Blue Lights.  The SafeNY website contains a good FAQ page [here] with a good summary of the requirements applicable to the different types of sirens and flashing lights–including the blue lights used by volunteer firefighters.  The website also contains links to the relevant statutes, including Section 375(41)(4), which governs the use and operation of the blue lights.

Bonding Credit Card Users.  Recent audits by the New York Comptroller have included a recommendation that fire districts and other municipalities bond individuals who are issued credit cards.  Here is a copy of a recent audit with this recommendation.

Document Retention Policies.  I have been asked by my fire district clients how long it should retain certain documents.  Fortunately, the New York State Archives published a document retention and disposition schedule applicable to fire districts and other political subdivisions in New York.  The schedule–known as MU-1–may be found here.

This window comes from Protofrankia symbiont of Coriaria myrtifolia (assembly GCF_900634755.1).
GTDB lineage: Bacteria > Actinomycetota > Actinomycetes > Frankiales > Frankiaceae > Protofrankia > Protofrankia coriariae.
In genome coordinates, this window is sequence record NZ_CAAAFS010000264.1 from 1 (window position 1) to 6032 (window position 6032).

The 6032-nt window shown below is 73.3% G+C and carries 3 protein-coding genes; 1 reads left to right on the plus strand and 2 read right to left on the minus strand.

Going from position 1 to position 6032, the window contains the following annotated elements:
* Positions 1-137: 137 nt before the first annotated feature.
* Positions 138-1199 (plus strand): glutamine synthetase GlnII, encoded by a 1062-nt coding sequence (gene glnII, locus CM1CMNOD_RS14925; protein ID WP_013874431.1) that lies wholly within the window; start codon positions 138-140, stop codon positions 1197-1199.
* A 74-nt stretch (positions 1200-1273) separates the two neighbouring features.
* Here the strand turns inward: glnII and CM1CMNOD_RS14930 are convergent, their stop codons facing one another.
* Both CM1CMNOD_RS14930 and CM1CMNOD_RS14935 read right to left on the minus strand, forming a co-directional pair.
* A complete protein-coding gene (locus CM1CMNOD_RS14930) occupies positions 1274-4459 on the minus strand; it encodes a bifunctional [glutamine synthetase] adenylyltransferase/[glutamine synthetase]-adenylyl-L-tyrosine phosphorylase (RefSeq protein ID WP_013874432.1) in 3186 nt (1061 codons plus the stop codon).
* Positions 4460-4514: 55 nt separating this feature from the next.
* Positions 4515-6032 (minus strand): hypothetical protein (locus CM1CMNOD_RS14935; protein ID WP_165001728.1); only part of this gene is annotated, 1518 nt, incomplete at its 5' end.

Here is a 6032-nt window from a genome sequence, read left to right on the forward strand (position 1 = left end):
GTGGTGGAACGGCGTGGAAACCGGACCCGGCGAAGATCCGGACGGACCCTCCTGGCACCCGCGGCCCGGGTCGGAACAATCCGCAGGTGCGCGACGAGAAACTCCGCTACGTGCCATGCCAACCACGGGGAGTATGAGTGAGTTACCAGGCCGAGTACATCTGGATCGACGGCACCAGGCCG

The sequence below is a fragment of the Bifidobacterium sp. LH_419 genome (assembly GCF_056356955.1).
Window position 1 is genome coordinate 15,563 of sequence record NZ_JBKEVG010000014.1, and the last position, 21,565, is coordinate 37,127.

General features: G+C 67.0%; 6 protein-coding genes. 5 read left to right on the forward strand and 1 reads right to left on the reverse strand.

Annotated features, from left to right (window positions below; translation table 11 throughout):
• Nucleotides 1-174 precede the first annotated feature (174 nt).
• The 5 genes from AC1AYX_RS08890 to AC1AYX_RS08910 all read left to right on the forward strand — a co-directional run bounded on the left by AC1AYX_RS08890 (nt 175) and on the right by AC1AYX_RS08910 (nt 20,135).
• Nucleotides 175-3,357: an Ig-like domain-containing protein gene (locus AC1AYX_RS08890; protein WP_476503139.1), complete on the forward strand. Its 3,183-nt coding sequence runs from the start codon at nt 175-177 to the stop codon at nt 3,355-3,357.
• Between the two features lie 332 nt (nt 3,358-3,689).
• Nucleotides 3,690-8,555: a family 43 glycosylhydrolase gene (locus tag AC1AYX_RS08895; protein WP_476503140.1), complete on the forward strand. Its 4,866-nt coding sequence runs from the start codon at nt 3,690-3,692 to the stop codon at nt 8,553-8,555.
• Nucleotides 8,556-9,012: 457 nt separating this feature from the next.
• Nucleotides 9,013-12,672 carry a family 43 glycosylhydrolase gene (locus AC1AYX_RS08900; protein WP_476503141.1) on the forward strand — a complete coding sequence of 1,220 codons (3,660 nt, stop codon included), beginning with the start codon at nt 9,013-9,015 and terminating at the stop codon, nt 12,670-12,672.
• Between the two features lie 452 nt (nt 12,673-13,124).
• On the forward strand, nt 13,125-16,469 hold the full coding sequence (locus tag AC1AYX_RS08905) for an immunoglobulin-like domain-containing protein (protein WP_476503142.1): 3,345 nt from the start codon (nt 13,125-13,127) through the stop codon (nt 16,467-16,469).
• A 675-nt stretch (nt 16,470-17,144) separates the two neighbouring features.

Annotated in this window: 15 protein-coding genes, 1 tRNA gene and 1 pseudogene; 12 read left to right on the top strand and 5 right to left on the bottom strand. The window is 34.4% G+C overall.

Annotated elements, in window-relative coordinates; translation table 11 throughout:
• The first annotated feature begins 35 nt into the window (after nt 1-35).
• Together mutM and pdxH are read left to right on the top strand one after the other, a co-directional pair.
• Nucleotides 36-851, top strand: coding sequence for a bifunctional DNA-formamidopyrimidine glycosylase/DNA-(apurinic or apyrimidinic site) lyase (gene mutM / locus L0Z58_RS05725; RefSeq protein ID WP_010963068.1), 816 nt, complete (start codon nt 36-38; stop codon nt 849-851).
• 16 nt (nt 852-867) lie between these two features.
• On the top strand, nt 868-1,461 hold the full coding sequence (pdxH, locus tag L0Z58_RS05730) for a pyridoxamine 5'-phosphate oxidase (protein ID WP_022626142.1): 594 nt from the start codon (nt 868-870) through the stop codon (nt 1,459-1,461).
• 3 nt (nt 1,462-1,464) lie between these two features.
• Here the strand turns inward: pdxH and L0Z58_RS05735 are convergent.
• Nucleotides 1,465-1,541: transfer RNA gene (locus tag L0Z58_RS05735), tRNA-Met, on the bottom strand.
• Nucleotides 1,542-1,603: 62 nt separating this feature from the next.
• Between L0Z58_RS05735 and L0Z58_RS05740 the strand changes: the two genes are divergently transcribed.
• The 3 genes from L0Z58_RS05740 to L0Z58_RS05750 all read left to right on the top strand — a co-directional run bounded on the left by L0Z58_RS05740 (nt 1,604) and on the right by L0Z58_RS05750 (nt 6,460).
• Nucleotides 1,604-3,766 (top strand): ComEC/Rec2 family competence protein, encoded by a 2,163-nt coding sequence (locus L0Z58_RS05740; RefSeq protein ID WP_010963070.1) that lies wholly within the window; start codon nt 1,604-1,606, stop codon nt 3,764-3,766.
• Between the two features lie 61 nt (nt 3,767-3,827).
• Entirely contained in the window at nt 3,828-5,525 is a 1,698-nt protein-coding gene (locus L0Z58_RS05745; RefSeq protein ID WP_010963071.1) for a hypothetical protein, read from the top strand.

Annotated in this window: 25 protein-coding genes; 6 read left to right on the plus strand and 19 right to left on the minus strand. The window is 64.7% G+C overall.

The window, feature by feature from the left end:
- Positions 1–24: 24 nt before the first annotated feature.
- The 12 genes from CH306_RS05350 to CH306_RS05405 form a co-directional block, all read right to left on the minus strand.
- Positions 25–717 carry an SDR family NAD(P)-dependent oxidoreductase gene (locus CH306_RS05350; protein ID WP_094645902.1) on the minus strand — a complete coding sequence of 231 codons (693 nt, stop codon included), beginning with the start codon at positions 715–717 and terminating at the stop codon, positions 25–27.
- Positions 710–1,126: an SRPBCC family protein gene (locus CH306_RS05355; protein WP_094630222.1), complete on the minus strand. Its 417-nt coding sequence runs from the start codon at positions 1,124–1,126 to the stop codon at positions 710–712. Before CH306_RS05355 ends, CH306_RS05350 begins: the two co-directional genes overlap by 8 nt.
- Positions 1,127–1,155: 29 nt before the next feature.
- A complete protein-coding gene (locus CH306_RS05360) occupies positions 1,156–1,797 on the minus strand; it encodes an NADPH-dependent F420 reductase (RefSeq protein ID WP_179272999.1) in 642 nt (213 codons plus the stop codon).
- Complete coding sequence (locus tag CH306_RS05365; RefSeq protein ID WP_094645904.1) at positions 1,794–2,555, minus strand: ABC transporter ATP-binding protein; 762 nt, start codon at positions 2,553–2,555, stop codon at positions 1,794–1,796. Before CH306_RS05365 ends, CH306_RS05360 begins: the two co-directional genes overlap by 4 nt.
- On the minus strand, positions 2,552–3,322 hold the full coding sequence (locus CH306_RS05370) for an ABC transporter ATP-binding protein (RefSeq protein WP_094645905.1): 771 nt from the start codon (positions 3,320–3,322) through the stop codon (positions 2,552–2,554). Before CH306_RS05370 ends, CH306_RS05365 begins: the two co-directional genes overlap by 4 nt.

Thank you for visiting my blog. I hope you consider subscribing by email, liking my page on Facebook, or following me on Twitter. You may also want to subscribe to our firm’s email newsletter, In Confidence, here. You can subscribe to only the topics you are interested in, and from time to time, I write about developments impacting New York municipalities, including fire districts.

Fire District Materials: Batavia Conference 2014

fire service lawsI am once again looking forward to speaking at the Western New York Fire District Officers Legislative Association Workshop in Batavia, New York, on September 27, 2014.  As I did last year, I wanted to write a short post as a resource for those attend.  Unfortunately, several of the documents I intended to reference (with links) are publications of the New York State Comptroller’s Office, and that website seems to be unavailable at the moment.

Although there will be a lot of important topics covered by the panelists, I will focus my remarks on two areas: (1) recent amendments to the procurement statutes; and (2) a general discussion of the Nonprofit Revitalization Act of 2013, and its applicability to volunteer fire companies.